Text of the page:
He was a good man, a decent man, a passionate man who cared deeply about the Miami Dolphins during his three-plus seasons here as head coach. Tony Sparano shockingly passed away Sunday morning at the far-too-early-age of 56.
Who will ever forget Sparano's first season with the Dolphins, how he helped turn a team that had gone 1-15 the previous season into AFC East Champions. That 11-5 record marked the biggest one-season turnaround in NFL history and Sparano certainly deserved plenty of the credit.
Though he could never duplicate that early success, finishing his time as Dolphins head coach with a 29-32 regular season record, the impact that he had on his players and this organization was something that will long be remembered.
Said owner Stephen Ross: "Tony made an indelible impact on our team's history and his toughness, grit and leadership were evident to everyone who had the chance to coach with our play for him. On behalf of the entire Dolphins' organization, we extend our most heartfelt condolences to his wife Jeanette and the entire Sparano family."
Check out what former Dolphins receiver Brian Hartline tweeted Sunday afternoon: "Heart broken and lost for words. We lost a great man. Prayers to the Sparano family. So glad I got to see you and tell you how much you meant to me a month ago."
Ask any of his former players and they'll echo Hartline's words. There is nothing Tony Sparano wouldn't do for those he called, "the men in that locker room."
Sparano had been offensive line coach of the Minnesota Vikings since 2016. He is survived by his wife Jeanette, three children and four grandchildren.
I'll remember many things about Sparano from his time with the Dolphins. How his energy was boundless. How his passion was sincere. How he considered his players and coaches an extension of his family. How he wore his Italian heritage with such pride. How he would look you in the eye and tell you how he felt, always brutally honest, rarely mincing words.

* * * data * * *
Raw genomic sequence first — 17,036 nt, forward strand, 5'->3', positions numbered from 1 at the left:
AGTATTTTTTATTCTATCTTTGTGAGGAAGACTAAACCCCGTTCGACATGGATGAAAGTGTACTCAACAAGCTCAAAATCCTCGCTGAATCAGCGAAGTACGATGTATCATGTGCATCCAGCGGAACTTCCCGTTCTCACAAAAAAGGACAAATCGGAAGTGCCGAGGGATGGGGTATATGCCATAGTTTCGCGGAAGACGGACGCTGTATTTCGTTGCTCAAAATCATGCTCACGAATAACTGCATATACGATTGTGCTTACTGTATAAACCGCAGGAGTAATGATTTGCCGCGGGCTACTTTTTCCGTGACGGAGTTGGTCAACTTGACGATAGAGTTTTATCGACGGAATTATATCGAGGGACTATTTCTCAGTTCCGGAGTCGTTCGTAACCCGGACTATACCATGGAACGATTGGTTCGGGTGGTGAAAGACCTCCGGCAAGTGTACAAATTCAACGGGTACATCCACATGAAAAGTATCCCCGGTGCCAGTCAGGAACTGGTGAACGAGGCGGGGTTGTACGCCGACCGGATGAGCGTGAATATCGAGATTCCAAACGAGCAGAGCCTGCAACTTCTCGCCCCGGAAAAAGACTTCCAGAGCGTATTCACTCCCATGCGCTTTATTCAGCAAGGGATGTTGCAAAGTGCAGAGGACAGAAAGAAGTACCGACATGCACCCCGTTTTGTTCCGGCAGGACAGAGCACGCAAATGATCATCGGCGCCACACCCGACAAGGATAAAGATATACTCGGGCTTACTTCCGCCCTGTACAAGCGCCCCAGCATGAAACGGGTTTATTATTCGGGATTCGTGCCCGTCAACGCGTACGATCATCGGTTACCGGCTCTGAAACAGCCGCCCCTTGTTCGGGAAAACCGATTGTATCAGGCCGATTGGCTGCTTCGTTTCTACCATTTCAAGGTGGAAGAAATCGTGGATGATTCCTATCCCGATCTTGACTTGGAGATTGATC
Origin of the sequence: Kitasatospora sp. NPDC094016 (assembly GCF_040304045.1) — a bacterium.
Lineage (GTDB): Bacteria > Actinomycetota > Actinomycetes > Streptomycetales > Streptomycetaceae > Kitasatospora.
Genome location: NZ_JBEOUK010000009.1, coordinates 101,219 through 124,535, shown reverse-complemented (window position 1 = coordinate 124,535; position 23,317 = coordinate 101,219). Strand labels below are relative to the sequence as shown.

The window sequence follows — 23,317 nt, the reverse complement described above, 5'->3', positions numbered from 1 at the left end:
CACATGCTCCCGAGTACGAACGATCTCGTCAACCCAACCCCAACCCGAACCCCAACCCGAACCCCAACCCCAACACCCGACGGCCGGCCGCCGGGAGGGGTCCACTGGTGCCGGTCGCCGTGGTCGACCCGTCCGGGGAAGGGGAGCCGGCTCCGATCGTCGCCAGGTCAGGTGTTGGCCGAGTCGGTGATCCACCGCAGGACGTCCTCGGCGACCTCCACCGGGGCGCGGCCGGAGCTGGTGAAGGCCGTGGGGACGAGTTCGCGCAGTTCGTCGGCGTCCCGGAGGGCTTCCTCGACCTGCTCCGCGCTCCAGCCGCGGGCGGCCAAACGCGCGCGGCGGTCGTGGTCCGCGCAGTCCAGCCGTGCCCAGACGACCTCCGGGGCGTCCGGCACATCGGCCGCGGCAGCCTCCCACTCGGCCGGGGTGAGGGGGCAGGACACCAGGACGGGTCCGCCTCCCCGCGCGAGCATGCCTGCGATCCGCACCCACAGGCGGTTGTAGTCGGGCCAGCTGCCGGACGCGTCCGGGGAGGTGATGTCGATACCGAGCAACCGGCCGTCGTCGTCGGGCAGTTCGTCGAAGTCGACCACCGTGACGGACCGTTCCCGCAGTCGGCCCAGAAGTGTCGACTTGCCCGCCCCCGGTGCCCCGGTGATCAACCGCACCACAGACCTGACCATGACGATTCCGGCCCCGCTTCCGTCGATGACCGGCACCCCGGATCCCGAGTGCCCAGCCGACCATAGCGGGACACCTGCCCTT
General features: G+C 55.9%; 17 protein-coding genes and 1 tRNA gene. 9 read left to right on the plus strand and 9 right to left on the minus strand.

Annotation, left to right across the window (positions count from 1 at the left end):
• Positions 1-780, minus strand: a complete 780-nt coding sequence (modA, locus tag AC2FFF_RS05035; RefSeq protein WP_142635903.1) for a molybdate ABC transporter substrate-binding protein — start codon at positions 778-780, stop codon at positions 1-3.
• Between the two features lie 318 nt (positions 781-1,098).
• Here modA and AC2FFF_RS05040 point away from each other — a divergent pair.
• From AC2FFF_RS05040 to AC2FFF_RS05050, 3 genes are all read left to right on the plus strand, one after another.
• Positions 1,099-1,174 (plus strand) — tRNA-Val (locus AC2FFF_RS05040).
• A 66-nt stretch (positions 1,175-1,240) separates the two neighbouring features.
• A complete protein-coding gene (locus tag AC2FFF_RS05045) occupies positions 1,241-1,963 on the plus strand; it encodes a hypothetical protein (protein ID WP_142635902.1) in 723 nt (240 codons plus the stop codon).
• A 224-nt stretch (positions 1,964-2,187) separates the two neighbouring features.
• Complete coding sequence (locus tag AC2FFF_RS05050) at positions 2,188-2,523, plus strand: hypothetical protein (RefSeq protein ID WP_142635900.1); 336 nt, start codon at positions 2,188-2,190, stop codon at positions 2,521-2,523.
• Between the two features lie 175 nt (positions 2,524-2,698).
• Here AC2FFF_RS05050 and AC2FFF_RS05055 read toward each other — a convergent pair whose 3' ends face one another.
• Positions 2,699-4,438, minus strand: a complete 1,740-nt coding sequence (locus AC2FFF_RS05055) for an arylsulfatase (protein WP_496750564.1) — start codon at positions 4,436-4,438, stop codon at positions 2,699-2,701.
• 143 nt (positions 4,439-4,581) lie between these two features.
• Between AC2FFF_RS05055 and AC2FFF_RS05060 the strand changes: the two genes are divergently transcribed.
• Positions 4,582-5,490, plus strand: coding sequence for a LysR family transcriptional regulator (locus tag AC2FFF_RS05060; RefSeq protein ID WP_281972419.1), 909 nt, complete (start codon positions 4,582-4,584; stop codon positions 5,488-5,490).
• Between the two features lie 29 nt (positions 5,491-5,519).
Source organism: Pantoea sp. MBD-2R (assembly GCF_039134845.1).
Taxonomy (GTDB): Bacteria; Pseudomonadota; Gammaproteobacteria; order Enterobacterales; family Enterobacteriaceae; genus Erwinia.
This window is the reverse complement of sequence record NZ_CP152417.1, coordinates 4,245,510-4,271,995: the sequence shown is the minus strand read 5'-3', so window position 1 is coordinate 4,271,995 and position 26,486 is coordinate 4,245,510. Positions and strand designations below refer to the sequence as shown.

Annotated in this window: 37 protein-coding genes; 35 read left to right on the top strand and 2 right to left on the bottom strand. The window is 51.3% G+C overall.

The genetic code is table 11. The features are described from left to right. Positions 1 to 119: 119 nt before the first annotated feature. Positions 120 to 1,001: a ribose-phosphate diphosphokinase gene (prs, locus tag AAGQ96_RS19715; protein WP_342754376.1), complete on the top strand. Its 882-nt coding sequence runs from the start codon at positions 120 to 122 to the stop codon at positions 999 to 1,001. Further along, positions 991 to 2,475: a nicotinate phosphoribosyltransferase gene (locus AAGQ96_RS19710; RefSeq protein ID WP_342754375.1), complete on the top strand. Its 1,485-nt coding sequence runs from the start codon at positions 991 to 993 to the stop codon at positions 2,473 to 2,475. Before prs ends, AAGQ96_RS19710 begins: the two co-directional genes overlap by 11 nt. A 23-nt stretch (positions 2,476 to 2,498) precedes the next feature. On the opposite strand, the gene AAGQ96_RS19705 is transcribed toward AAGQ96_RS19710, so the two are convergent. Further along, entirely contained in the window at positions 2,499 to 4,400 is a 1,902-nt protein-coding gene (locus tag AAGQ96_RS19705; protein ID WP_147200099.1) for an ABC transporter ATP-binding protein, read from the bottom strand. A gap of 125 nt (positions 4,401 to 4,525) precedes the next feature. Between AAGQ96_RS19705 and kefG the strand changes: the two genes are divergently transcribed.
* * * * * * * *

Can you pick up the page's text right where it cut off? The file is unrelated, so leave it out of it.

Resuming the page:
The picture of Sparano standing in the middle of the Dolphins locker room after that division clinching victory over the New York Jets in late December of 2008 will always remain vivid. His fists pumping the air, his voice so loud and true and filled with the conviction of a man who worked so hard to get there.
What stood out about Tony Sparano? The fire. The hugs. The commitment. The dignity. The dry sense of humor. The way he would greet his players, hands always clapping, after an encouraging moment. Truth is, he never really felt comfortable in the spotlight, always wanting to credit others instead of himself.
Even in that special moment after winning the AFC East title, with his players celebrating around him, with so many reasons to relish in his personal glory, Sparano would simply say, "this was about them. Everything we did this season is about them."
It's a sad day, especially when you lose someone so early in life. It's even sadder when think back to how much Tony Sparano meant to so many people.